Stock exchanges exist for companies to raise money by allowing the public to participate through shares trading.
When you distill the process down to the core, think of the bourse as your local store. You buy 20% of the equity and the store owner will take that money probably to open up a new store. For each one dollar profit, you get two cents. But what were stock exchanges invented in the first place? What did the founders have in mind?
Now in the US, you have to go back 200 years (Belgium presumably was the first to do it in the mid-1500s) (Belgium probably was the first to do it in the mid-1500s). The first to be created was the Philadelphia Stock Exchange in 1790. But then the Buttonwood Agreement transformed the environment and permitted the NY Stock Exchange—synonymous with Wall Street—to be the main trading place. The Buttonwood Agreement was created by 24 bankers reportedly to stabilize the market. In 1792, an only two years after the Philly bourse was formed, there was a financial crisis and the market panicked. Before stock exchanges, trade was controlled by auctioneers and brokers. There were a number of contracts that were not fulfilled, and transactions reneged.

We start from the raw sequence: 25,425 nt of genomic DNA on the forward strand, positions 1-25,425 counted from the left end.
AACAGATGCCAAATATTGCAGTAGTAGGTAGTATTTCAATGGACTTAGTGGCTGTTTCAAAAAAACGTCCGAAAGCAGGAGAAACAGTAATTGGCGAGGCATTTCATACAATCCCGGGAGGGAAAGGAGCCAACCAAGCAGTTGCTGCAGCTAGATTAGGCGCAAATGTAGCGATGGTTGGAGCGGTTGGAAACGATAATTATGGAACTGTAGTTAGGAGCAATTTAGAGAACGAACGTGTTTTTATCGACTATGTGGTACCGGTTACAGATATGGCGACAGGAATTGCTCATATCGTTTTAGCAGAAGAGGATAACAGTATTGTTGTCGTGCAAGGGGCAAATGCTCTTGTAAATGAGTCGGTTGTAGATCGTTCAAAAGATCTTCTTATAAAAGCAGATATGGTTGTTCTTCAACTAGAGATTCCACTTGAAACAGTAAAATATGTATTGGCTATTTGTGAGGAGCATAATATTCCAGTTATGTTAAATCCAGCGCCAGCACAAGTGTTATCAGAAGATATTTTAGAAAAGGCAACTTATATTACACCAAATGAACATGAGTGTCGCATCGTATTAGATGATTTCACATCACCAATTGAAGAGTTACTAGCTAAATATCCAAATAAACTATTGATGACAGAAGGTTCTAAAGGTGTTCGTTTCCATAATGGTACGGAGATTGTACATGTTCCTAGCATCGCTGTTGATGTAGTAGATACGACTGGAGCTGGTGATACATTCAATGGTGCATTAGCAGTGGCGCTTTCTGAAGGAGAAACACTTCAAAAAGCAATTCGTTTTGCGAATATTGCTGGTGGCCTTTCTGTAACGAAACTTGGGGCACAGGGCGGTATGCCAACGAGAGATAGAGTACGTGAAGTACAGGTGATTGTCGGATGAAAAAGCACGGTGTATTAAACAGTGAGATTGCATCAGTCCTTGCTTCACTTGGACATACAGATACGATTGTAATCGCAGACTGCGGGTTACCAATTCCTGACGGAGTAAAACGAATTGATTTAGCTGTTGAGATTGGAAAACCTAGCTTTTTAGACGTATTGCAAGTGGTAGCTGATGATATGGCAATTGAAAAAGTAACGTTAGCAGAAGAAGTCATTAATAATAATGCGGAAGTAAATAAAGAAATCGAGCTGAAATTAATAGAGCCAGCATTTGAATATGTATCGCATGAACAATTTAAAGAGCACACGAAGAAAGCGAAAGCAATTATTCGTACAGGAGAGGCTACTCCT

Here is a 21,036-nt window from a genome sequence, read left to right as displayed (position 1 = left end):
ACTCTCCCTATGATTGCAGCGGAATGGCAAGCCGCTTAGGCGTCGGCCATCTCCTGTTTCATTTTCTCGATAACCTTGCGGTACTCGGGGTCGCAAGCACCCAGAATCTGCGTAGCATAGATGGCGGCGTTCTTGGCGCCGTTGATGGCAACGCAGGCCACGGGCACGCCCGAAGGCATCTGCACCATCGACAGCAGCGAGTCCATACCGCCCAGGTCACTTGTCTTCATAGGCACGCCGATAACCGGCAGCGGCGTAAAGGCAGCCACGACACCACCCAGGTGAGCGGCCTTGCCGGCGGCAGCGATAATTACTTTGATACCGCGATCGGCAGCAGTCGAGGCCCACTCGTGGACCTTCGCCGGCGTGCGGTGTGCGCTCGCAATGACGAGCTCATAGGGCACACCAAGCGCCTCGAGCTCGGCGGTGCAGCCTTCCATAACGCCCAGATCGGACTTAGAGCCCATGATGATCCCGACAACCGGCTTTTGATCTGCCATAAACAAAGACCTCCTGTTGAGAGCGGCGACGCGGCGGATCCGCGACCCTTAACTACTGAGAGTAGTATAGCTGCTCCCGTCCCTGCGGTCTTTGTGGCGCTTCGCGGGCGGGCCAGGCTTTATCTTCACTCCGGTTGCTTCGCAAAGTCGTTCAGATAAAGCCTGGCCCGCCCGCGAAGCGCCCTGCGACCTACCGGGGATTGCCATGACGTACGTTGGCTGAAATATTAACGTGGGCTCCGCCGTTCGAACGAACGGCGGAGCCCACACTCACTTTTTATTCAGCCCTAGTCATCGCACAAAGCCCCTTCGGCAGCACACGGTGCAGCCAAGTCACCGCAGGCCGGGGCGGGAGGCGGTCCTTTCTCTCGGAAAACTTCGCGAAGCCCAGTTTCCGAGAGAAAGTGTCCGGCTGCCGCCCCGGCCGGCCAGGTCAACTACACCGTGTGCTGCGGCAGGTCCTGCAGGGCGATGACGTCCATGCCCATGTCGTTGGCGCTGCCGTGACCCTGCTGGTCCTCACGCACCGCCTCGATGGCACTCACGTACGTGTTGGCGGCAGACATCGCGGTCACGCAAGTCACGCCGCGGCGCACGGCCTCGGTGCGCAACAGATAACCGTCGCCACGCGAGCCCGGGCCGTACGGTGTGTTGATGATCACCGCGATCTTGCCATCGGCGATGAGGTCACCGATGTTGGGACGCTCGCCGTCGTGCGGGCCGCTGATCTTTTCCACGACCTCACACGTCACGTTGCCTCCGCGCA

The absence of regulation and screening seems to be a key problem. Companies may simply emerge out of nowhere and issue stocks on a vast scale. As a consequence, individuals earned a lot of money and still refused to pay back the investors. It was quite difficult to distinguish apart the real businesses from frauds.
The founders of stock exchanges intended to put down certain basic rules in investing and exchanging money. Some may claim that if the bankers did not sign the Buttonwood Agreement, there was no chance for the economy to survive the instability. Apart from the precautions, it was actually aimed to improve the confidence of the individuals on the market.
The whole problem started with William Duer, who speculated on the market and hedged the money that he borrowed from everybody else, refusing to pay his obligations. Understandably, because people think that loan repayment could not be guaranteed then it was better that they hold on to their cash.
The stock exchange was actually very exclusive, unlike the stock exchanges of today. Brokers and bankers lent each other money and the club was a sort of guarantor that the money will be paid back. They can secure a loan outside of the club but they have to get priority to the other signees. It`s exactly like a “scratch-your-back, scratch-my-back” kind of deal.